Eagle Basketball Receives Turbo Blast Boost from Rockets Performance Coach Jimmy Vidas

Within days of Gary Hall becoming the new leader of Eagle Basketball, he put into motion his desire to establish a culture of accountability and toughness to jump-start the dormant program.

The first priority in constructing that identity was adding a consistent strength and conditioning element that would mirror Hall’s own driven personality. He previously had produced a steady stream of championship caliber contenders in the highly competitive college prep ranks in Northern Virginia, and to do the same at St. Thomas would require an outside resource to help achieve this aim.

Hall’s daring hoop dreams were realized when the primo perfecto candidate outrageously emerged without even the slightest nudge of encouragement.

“How many high school programs in Texas, or anywhere in the United States for that matter, can say they have an NBA strength and conditioning coach working with their players,” Hall asks in almost disbelief. “The exact sport-specific drills and techniques that the best players in the world are utilizing… right here at St. Thomas.”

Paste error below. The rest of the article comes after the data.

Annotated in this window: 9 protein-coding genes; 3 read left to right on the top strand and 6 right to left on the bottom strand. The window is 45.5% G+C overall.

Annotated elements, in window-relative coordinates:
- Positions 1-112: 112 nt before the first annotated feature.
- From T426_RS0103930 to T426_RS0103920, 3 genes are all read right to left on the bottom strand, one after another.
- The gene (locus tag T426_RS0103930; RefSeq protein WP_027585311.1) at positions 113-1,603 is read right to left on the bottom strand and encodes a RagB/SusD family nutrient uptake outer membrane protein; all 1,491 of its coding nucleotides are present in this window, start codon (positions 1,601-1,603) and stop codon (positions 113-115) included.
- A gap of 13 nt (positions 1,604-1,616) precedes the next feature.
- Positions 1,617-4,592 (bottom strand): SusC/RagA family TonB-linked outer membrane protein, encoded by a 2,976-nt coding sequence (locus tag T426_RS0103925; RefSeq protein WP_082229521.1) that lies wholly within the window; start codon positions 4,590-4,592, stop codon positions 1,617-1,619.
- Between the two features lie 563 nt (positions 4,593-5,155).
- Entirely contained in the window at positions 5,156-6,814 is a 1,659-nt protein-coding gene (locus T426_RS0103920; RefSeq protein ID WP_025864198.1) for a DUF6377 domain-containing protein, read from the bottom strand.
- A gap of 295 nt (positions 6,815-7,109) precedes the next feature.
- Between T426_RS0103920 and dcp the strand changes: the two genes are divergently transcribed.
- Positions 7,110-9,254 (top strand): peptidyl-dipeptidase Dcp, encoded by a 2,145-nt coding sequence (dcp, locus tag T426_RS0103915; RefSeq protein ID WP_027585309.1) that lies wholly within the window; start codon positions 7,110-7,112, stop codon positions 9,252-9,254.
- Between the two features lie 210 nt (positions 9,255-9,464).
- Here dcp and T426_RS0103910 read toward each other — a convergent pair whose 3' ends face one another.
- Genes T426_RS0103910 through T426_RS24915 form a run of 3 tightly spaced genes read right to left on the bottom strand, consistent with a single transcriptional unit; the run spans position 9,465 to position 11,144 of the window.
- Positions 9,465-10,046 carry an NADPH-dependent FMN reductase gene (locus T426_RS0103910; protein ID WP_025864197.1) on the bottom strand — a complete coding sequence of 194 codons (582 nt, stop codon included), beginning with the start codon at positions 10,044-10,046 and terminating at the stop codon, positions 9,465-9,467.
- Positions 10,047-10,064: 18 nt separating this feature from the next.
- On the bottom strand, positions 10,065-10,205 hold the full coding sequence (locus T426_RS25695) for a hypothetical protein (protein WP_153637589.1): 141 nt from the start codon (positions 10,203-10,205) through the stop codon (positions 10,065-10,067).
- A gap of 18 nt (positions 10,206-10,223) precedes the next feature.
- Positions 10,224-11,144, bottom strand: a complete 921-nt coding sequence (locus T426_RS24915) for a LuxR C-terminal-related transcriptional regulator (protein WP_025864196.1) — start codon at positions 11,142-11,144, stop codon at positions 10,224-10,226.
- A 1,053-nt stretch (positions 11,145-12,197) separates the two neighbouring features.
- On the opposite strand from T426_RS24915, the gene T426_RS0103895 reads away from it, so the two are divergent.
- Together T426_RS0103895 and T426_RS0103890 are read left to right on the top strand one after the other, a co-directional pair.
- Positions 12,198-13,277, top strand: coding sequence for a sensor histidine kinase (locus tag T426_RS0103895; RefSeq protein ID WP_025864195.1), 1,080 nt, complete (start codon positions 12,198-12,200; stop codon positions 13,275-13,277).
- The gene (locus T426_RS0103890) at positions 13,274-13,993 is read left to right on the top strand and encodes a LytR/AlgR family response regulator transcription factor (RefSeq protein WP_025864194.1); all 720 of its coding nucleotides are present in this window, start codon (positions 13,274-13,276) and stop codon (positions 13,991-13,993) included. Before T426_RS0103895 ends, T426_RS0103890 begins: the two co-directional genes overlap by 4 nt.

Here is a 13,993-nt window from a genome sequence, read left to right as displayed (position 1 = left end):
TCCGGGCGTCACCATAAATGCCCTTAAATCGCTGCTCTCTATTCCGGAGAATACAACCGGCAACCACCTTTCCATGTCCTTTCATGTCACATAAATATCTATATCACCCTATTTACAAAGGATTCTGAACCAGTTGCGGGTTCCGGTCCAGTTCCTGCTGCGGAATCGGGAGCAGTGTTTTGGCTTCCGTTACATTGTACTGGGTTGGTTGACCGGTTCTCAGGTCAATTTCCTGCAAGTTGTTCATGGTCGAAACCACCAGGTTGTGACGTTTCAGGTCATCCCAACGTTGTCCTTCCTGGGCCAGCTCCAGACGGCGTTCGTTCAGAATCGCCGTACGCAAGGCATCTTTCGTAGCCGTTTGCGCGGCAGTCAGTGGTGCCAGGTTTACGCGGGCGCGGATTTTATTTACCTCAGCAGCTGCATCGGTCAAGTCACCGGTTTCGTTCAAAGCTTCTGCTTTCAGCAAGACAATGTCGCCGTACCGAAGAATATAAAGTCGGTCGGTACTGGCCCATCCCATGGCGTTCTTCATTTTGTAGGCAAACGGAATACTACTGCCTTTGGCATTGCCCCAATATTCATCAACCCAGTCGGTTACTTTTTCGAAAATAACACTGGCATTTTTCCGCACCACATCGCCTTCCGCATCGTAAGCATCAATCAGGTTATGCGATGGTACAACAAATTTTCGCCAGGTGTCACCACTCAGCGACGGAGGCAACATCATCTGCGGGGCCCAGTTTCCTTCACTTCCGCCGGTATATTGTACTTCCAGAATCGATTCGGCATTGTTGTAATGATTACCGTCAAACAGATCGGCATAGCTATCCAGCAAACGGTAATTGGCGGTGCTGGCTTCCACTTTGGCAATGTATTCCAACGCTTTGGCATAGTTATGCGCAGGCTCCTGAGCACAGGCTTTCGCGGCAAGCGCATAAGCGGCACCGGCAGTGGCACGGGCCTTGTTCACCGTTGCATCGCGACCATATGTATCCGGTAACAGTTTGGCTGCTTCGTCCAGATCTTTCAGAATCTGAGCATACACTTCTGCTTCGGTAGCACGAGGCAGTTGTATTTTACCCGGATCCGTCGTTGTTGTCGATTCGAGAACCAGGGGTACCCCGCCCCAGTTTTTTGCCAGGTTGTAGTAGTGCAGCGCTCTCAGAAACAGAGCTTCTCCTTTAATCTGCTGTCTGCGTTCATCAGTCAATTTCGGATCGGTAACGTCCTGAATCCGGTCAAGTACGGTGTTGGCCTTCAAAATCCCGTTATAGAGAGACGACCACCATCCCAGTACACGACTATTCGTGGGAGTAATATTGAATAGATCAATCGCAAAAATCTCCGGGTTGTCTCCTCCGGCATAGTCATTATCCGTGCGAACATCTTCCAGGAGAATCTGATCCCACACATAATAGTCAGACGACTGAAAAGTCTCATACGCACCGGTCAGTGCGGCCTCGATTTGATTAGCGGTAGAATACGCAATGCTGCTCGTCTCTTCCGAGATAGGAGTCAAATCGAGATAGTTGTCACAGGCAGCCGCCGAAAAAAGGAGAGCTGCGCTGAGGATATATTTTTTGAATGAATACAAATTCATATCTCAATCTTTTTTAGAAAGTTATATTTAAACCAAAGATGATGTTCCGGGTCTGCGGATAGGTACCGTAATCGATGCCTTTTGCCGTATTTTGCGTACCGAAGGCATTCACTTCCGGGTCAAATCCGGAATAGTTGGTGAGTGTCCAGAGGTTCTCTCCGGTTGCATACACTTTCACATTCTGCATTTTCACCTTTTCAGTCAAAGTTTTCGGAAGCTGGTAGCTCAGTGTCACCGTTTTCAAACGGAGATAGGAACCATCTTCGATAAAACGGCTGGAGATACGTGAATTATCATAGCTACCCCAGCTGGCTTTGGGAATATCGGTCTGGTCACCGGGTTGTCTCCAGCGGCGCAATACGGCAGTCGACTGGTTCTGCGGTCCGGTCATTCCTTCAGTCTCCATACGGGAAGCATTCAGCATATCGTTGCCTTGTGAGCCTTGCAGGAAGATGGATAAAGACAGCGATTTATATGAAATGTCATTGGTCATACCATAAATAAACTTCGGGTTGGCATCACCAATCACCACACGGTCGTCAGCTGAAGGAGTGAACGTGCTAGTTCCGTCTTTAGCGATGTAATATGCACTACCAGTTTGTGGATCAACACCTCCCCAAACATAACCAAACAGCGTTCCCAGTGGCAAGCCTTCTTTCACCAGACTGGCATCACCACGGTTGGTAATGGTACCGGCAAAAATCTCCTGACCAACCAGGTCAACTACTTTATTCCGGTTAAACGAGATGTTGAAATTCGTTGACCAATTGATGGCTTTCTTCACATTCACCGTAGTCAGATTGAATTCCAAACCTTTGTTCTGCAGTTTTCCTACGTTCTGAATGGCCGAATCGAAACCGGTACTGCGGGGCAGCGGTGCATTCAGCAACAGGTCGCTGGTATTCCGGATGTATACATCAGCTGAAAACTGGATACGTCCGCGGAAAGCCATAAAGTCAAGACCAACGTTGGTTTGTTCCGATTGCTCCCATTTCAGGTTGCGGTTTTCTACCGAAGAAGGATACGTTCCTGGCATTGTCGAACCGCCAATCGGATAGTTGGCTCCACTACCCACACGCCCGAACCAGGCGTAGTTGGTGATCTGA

And simply because Jimmy Vidas chose to bring his accomplished, forward-thinking expertise from the Houston Rockets in a grand pay it forward gesture – a staggering development as likely as a nuanced political discourse.

Vidas became familiar with the Eagle hoopdom during the 2018 season when he was approached to consult on the injury rehab of Everett Vaughn ‘18 (Texas A&M) and Max Vosloh ‘18. Vidas implemented individualized treatment strategies and then assisted throughout the remaining weeks to assure complete recovery.

Hall was hired in May 2018 just as Vidas would soon accept a prominent support role with the Rockets. Hall immediately reached out to Vidas to explore recommendations to address the St. Thomas needs. They met for discussions in the bowels of the Toyota Center, and the more Hall shared his vision and aspirations, the more Vidas became engaged. He quickly determined and shockingly suggested the best possible candidate for the role was Jimmy Vidas.